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I know balistas, scorpions, and other war machines were used for sieges, but I'm wanting to know if they were ever used as offensive weapons for field battles. I've heard about the Battle of Jaxartes, but couldn't really find much information about the use of them in the battle. I would really appreciate any information you might have on the subject.

4

From Wikipedia:

Several attempts to use artillery in the field are recorded but they were mostly unsuccessful, except when the artillery could be deployed in some protected place. For example, in the Battle of Jaxartes Alexander used catapults to clear the further bank of the river.

https://en.wikipedia.org/wiki/Greek_and_Roman_artillery#Use

This article seems to be well-researched, and cites mostly contemporary sources.

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There are carvings of wagon mounted "carroballista" (artillery) shown on Trajans Column in Rome. Trajans column is a commemoration of the Emperor Trajans conquest of Dacia and shows his Legions and their equipment carved in great detail. Being mounted in wagons would suggest the Carroballista were highly mobile and could be deployed in the field to fire missiles at the enemy.

https://en.wikipedia.org/wiki/Trajan%27s_Column

0

Romans didn't even use archers that much. They relied heavily on their very well trained infantry; and history shows that they could adapt to nearly any situation effectively. Any other troop types were auxilia kept for situational backup. It wasn't until the late period that other troops dominated the field. Artillery is slow and vulnerable to attack. A battlefield is always moving around and it takes specialised skill and calculation to use artillery. So, it's letting fly at a charging enemy long distance with wind and poor accuracy at play, recalculating every shot as they move; or firing over your allies heads, in which case you need high ground without obscurities or a vulnerable flank position. The Romans of course had a highly trained standing army with specialised units. Medieval armies were not so, other than later mercenaries. But the same issues applied.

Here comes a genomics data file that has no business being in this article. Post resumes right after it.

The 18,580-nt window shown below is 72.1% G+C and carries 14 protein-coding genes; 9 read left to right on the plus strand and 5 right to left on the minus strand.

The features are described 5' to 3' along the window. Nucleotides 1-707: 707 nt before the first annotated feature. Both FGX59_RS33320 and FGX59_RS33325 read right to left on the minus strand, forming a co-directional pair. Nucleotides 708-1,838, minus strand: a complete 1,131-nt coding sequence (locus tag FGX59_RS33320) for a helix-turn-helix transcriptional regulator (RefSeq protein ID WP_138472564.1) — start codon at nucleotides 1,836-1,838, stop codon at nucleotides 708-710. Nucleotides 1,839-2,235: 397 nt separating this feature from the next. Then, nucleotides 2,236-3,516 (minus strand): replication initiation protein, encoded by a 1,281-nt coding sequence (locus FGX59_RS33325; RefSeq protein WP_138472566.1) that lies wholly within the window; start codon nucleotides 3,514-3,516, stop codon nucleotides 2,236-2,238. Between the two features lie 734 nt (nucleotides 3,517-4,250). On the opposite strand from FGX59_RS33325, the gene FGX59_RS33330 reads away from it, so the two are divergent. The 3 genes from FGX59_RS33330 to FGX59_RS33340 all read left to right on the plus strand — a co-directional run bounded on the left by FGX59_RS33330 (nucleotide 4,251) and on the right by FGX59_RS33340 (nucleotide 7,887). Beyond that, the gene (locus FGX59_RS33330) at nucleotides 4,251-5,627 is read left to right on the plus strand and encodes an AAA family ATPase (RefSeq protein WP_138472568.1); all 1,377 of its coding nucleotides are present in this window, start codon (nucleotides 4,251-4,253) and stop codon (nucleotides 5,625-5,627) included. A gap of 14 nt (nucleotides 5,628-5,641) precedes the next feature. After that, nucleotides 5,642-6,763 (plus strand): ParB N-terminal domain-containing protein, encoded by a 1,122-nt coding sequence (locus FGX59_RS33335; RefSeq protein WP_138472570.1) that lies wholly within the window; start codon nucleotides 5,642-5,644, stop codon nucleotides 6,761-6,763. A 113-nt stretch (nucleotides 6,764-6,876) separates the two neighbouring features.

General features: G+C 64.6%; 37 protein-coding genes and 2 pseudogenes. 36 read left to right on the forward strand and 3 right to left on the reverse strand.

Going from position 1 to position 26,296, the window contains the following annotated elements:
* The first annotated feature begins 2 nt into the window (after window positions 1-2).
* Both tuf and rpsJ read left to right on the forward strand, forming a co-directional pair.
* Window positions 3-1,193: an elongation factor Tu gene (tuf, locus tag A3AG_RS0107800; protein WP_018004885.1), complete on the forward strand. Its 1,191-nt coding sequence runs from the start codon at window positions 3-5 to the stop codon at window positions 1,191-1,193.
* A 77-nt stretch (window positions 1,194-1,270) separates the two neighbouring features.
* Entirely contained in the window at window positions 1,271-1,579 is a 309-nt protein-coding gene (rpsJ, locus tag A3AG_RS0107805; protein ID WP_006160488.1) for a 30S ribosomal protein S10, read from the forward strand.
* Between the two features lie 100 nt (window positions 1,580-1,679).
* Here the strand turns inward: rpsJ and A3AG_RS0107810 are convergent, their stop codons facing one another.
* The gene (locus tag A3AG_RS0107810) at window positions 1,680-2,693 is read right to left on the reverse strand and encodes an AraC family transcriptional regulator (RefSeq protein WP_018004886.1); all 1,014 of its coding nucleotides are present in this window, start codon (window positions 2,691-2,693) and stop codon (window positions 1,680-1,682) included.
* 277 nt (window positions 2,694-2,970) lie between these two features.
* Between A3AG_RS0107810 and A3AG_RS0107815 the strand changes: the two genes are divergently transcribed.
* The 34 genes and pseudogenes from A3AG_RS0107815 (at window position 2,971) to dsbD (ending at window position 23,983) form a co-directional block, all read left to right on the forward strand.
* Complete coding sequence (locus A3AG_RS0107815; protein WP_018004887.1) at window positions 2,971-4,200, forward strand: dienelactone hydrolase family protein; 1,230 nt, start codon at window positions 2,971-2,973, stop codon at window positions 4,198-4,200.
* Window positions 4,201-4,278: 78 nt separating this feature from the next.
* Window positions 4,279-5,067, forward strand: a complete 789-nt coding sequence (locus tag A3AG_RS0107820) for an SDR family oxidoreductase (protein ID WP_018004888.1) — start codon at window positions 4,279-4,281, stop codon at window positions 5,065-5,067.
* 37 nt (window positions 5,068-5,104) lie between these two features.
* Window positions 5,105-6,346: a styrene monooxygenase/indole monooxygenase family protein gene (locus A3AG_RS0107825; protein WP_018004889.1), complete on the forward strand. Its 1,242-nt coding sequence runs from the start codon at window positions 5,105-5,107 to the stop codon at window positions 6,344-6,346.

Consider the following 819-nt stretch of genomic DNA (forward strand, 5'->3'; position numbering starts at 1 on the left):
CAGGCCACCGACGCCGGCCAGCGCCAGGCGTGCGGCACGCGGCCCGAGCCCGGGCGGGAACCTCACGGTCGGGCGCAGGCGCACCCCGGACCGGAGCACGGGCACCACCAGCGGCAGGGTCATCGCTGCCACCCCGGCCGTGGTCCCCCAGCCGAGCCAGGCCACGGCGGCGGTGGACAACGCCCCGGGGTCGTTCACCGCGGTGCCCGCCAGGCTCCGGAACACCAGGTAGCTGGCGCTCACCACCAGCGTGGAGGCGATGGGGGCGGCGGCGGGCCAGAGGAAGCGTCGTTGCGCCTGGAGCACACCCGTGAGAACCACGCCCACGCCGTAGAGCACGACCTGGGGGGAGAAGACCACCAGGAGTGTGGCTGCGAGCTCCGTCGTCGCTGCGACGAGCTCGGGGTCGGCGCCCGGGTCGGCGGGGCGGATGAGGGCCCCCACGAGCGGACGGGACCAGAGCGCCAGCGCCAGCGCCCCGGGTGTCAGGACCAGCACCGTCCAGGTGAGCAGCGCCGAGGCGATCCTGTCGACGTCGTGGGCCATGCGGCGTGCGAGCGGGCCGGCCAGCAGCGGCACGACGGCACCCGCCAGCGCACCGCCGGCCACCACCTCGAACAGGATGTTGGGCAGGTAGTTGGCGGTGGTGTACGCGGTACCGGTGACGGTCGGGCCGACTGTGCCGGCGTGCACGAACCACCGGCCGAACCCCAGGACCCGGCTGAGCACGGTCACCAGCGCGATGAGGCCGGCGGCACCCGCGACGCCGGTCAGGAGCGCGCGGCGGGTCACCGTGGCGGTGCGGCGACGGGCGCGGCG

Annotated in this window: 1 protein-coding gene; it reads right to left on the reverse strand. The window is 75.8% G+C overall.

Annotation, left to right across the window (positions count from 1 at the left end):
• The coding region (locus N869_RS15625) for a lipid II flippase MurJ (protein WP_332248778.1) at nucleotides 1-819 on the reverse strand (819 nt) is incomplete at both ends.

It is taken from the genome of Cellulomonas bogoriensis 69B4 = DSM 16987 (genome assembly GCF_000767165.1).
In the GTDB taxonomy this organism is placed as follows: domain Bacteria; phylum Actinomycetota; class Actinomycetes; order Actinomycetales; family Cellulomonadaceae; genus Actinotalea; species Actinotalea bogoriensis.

Therefore, artillery was best used in siege warfare, against a large,still target. It was impractical elsewhere and mainly a tool of intimidation and a show of power in the field.

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The Romans used ballistae and catapults all the time in battle. I've even got high definition video:

enter image description here

The catapult is in the back, the ballista are the items in the front with the arrows coming out of them. This is out in the field (notice trees in background).

  • So this isn't just Hollywood getting it wrong? – Dave Goldenburg Oct 3 '15 at 23:39
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    No, this is Hollywood paying ancient history consultants big bucks to authentically re-enact a Roman battle. Some Roman history classes include Gladiator in the syllabus. Not only that, there is an entire book called "Gladiator: Film and History" published by Oxford University Press detailing the historical elements represented in the movie. – Tyler Durden Oct 3 '15 at 23:43
  • The head academic consultant for the movie, Kathleen Coleman, is a chaired professor of classics at Harvard and one of the top historians in the world on Roman culture. – Tyler Durden Oct 3 '15 at 23:47
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    Still, Hollywood has been known to take liberties with historical truths if they got in the way of a story. So this can be only a starting point for further research, as @TylerDurden pointed out. – o.m. Oct 4 '15 at 8:29
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    I doubt that Roman battles were filmed:-) Screenshots from 20s century movies cannot be used as arguments here. – Alex Oct 4 '15 at 14:22

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